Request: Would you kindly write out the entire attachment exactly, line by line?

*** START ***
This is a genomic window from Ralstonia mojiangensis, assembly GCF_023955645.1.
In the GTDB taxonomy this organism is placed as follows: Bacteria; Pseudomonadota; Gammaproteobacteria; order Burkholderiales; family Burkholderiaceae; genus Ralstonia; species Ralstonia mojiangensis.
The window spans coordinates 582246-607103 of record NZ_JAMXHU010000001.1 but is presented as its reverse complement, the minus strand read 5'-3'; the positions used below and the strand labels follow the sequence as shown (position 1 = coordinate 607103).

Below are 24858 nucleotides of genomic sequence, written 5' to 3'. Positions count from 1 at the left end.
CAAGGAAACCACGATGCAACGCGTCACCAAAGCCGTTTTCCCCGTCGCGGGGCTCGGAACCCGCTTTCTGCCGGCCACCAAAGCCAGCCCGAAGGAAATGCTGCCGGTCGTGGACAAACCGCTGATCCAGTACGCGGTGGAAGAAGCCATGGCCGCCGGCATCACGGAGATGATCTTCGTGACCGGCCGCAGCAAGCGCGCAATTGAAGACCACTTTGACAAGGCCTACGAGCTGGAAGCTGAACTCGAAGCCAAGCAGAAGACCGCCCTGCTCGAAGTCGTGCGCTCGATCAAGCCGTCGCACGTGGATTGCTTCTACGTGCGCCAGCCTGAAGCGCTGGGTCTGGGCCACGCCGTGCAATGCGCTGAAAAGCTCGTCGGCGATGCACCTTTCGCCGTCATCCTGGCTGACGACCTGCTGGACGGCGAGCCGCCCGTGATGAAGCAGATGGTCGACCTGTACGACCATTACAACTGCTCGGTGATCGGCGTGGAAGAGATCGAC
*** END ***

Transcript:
This is a genomic window from Ralstonia mojiangensis, assembly GCF_023955645.1.
In the GTDB taxonomy this organism is placed as follows: Bacteria; Pseudomonadota; Gammaproteobacteria; order Burkholderiales; family Burkholderiaceae; genus Ralstonia; species Ralstonia mojiangensis.
The window spans coordinates 582246-607103 of record NZ_JAMXHU010000001.1 but is presented as its reverse complement, the minus strand read 5'-3'; the positions used below and the strand labels follow the sequence as shown (position 1 = coordinate 607103).

Below are 24858 nucleotides of genomic sequence, written 5' to 3'. Positions count from 1 at the left end.
CAAGGAAACCACGATGCAACGCGTCACCAAAGCCGTTTTCCCCGTCGCGGGGCTCGGAACCCGCTTTCTGCCGGCCACCAAAGCCAGCCCGAAGGAAATGCTGCCGGTCGTGGACAAACCGCTGATCCAGTACGCGGTGGAAGAAGCCATGGCCGCCGGCATCACGGAGATGATCTTCGTGACCGGCCGCAGCAAGCGCGCAATTGAAGACCACTTTGACAAGGCCTACGAGCTGGAAGCTGAACTCGAAGCCAAGCAGAAGACCGCCCTGCTCGAAGTCGTGCGCTCGATCAAGCCGTCGCACGTGGATTGCTTCTACGTGCGCCAGCCTGAAGCGCTGGGTCTGGGCCACGCCGTGCAATGCGCTGAAAAGCTCGTCGGCGATGCACCTTTCGCCGTCATCCTGGCTGACGACCTGCTGGACGGCGAGCCGCCCGTGATGAAGCAGATGGTCGACCTGTACGACCATTACAACTGCTCGGTGATCGGCGTGGAAGAGATCGAC